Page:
Graded field microscopy

Experimental setup: incoherent white light trans-illuminates a sample in a 6f (unit magnification) imaging line. Partial beam blocks are introduced in the illumination (top) and/or detection (bottom) apertures.

Graded-field microscopy is a general technique for obtaining phase-gradient contrast in biological tissue slices. The technique is based on introducing partial beam blocks in the illumination and detection apertures of a standard white-light widefield transillumination microscope. Depending on the relative aperture sizes, one block produces phase-gradient contrast while the other reduces brightfield background, allowing a full operating range between brightfield and darkfield contrast.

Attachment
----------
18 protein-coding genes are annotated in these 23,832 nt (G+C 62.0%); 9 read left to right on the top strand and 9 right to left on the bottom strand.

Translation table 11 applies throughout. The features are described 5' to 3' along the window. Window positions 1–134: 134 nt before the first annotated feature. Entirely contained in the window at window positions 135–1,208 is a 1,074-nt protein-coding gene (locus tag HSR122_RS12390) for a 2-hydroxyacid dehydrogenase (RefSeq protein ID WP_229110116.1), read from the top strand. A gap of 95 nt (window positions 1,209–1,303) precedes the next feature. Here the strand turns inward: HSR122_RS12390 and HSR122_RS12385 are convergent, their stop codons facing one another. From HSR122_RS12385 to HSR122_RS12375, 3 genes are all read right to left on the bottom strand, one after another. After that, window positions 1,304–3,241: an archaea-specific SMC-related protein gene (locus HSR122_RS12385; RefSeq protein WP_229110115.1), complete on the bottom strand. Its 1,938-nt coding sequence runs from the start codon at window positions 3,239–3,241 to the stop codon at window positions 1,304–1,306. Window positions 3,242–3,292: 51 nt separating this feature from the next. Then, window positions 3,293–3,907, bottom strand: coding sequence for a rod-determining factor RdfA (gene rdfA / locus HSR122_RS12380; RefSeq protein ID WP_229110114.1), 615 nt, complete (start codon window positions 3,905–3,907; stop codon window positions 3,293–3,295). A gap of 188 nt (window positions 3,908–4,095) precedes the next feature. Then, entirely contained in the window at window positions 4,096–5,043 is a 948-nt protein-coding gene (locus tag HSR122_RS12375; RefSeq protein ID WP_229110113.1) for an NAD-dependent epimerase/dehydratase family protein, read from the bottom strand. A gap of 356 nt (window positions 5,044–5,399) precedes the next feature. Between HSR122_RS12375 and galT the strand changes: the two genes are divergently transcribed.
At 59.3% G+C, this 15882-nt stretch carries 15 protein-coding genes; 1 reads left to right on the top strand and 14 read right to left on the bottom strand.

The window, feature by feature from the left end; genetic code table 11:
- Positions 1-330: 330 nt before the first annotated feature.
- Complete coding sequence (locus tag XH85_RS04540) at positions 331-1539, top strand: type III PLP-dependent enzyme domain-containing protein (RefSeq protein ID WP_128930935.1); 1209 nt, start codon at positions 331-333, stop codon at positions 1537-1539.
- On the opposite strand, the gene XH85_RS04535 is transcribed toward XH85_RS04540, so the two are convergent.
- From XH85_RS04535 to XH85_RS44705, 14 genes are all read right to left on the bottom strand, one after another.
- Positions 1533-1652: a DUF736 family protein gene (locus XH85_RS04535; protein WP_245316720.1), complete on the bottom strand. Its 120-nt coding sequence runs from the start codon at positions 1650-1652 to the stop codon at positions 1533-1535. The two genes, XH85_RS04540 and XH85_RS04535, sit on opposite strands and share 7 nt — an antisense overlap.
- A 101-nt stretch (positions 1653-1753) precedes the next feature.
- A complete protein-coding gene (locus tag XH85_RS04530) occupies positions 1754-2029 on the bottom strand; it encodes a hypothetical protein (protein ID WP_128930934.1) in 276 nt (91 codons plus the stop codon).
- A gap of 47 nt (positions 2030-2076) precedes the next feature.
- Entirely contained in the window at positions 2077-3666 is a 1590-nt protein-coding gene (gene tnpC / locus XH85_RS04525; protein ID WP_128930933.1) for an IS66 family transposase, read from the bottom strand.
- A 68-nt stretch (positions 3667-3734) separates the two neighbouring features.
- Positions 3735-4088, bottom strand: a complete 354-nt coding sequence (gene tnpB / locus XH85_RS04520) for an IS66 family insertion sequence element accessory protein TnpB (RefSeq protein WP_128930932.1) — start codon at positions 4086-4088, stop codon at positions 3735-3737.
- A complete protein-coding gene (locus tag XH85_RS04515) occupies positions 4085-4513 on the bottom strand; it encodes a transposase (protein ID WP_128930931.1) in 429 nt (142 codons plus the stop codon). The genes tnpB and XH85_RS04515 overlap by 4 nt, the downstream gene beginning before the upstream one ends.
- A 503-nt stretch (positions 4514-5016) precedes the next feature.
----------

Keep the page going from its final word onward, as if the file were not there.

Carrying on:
• K. K. Chu, R. Yi, J. Mertz, “Graded-field autoconfocal microscopy”, Opt. Express 15, 2476-2489 (2007). link
  • R. Yi, K. K. Chu, J. Mertz, “Graded-field microscopy with white light”, Opt. Express 14, 5191-5200 (2006). link